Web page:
On Finding A (Cool) Roommate & Making A Hard Career Choice
In this week of Ask Chelsea Anything, I’ll be tackling two questions every young adult must face: how to find a non-serial killer roommate, and how to let go of a truly shit job. So let’s get to it, and don’t forget, if you have a question for me, send it to email@example.com.
I might have a good answer for you, and if nothing else, my robust career in being a hot mess might just provide a cautionary tale!
Any advice on finding roommates? Safely. I’ll be moving cities at some point, and know that I’ll need a roommate to split up the cost of rent. Only problem is, I am petrified that any roommate I find via the internet will turn out to be a massive serial killer.
So my advice here should come with the caveat that I’ve never lived with randoms. I lived in a house full of nerdbros, then in studios by myself, and then eventually with my partner. At no point did I have to brave the choppy seas of Craigslist to find someone who would hopefully not axe murder me in my sleep. (Though I should mention that the nerdbros had a distinct fondness for leaving things like a noose, or once — before a cookout — entire dead pig, in my bathtub to terrify me. So I’m not sure if your average Craigslist Sketchball would have been much worse than that.)
That being said, I think the most important thing to do is really look at the person you’re considering before you live with them as their IRL networks see them: ie, you should add them on social media. For me, anyone who wouldn’t be willing to add you on Facebook in particular is weird (or whatever social medium they use, if not Facebook), and that should be reason enough to disqualify them. You should look around, see their pictures, see their friends, see what they write/think/like/share. It will never give you a perfect picture of what they’re like day-to-day, but it will ensure that they’re not weird recluses/have terrifying politics/are super combative. You can get a good feel for how funny and chill someone is from social media, as well as their general social activity level. These are all huge factors for living with someone, and while it’s not everything, it’s a good start. If you don’t get someone on social media, I wouldn’t risk it.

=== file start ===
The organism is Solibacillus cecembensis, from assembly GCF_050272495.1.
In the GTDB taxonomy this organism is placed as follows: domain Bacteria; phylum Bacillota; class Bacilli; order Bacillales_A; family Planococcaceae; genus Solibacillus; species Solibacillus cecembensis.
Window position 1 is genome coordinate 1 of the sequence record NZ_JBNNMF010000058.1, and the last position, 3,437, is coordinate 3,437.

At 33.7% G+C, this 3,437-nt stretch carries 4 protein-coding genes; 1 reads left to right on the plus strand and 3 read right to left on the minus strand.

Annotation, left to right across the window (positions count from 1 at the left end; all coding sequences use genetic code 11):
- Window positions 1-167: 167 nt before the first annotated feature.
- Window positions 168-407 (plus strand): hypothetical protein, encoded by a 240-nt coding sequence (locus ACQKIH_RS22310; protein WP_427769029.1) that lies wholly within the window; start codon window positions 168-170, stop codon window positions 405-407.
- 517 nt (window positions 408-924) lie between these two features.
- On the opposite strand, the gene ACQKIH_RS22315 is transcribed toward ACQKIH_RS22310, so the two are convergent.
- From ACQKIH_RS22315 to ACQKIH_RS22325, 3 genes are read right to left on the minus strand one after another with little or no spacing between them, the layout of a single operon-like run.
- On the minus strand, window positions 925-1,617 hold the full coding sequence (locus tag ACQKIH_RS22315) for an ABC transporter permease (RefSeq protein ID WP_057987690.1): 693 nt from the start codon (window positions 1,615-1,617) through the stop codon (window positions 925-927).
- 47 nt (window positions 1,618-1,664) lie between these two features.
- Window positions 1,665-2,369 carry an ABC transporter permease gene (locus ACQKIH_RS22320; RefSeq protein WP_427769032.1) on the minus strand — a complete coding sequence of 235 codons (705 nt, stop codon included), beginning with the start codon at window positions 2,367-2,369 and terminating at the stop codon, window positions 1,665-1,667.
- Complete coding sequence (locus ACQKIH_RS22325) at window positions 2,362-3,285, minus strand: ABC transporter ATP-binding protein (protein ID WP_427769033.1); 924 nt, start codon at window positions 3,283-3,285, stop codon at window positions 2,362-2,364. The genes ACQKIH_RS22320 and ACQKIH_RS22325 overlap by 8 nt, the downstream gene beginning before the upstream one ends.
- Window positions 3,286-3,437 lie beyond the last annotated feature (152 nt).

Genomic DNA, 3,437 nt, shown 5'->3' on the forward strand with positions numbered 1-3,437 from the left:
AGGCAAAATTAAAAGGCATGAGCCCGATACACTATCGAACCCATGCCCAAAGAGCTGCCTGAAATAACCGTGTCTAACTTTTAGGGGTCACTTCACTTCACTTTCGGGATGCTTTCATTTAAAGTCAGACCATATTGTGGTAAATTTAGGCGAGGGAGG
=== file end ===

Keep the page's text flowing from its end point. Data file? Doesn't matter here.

(To that end, there are a lot of social media-based networks that are specifically for finding roommates/places to live, and those do half the work for you in terms of getting that person on a social network. I’m in one called BrokeList, where I sold some furniture. People are constantly doing what amounts to personals for themselves/their apartments/the roommates they are looking for.)
I’ve been working with my current company since last May. It’s an entry level front desk position at a hotel, and in the time that I’ve worked here, I’ve earned a reputation for working hard and being game enough to help out with tasks that don’t fall into my job description. A couple months ago, the idea of opening up a lead position in my department was floated around, but then the general manager was fired, and nothing came of it. Recently, we had a work meeting where we talked about the state of the hotel (the front desk department had helped our scores boost from the low fifties to high 60s), and I brought up the position to see if I would be able to apply for it. My direct supervisor mentioned that when the old manager was fired, she brought it up to the new management and they had told her that nobody working at the property was qualified for the position.
I was annoyed upon hearing that, because my department worked really hard to make sure that guests were satisfied with a crappy product (the property I work at is very old, has a lot of issues that tend to upset guests), and these managers saw us for a total of two days during a very tumultuous period (our manager being fired, our scores in the crapper, the building flooding from leaking in what seemed like every pipe). We took the hotel out of the “red zone” and then they reward us with speeches about how we need to do better and the news that we won’t get a pay raise when the minimum wage goes up to $10.